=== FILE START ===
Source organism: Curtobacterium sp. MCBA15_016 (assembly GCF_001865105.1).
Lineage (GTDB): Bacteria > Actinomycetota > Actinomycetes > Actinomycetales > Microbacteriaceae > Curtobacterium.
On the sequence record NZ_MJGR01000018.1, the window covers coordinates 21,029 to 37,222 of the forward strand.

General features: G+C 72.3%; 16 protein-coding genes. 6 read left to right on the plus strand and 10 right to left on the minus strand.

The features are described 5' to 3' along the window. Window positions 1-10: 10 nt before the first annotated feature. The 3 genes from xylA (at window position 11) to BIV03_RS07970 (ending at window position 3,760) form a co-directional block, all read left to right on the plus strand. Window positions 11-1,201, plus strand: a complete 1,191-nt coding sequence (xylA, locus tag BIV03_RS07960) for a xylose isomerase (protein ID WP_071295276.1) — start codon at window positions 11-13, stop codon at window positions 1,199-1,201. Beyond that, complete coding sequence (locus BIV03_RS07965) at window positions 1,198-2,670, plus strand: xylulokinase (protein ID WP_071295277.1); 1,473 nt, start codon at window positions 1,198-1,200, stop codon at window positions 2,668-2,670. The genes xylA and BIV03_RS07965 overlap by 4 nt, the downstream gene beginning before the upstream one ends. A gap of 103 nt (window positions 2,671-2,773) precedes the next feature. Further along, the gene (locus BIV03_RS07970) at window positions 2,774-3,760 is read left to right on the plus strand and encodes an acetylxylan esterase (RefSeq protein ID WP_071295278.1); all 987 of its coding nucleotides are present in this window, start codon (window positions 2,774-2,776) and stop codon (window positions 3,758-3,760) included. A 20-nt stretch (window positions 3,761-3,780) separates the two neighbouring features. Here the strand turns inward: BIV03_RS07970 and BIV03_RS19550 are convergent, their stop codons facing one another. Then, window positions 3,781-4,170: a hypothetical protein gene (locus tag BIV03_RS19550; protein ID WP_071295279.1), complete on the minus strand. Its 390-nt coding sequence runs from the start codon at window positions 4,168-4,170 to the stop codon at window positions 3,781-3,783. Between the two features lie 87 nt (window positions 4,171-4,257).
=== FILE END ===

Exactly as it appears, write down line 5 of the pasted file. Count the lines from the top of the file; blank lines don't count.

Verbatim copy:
The features are described 5' to 3' along the window. Window positions 1-10: 10 nt before the first annotated feature. The 3 genes from xylA (at window position 11) to BIV03_RS07970 (ending at window position 3,760) form a co-directional block, all read left to right on the plus strand. Window positions 11-1,201, plus strand: a complete 1,191-nt coding sequence (xylA, locus tag BIV03_RS07960) for a xylose isomerase (protein ID WP_071295276.1) — start codon at window positions 11-13, stop codon at window positions 1,199-1,201. Beyond that, complete coding sequence (locus BIV03_RS07965) at window positions 1,198-2,670, plus strand: xylulokinase (protein ID WP_071295277.1); 1,473 nt, start codon at window positions 1,198-1,200, stop codon at window positions 2,668-2,670. The genes xylA and BIV03_RS07965 overlap by 4 nt, the downstream gene beginning before the upstream one ends. A gap of 103 nt (window positions 2,671-2,773) precedes the next feature. Further along, the gene (locus BIV03_RS07970) at window positions 2,774-3,760 is read left to right on the plus strand and encodes an acetylxylan esterase (RefSeq protein ID WP_071295278.1); all 987 of its coding nucleotides are present in this window, start codon (window positions 2,774-2,776) and stop codon (window positions 3,758-3,760) included. A 20-nt stretch (window positions 3,761-3,780) separates the two neighbouring features. Here the strand turns inward: BIV03_RS07970 and BIV03_RS19550 are convergent, their stop codons facing one another. Then, window positions 3,781-4,170: a hypothetical protein gene (locus tag BIV03_RS19550; protein ID WP_071295279.1), complete on the minus strand. Its 390-nt coding sequence runs from the start codon at window positions 4,168-4,170 to the stop codon at window positions 3,781-3,783. Between the two features lie 87 nt (window positions 4,171-4,257).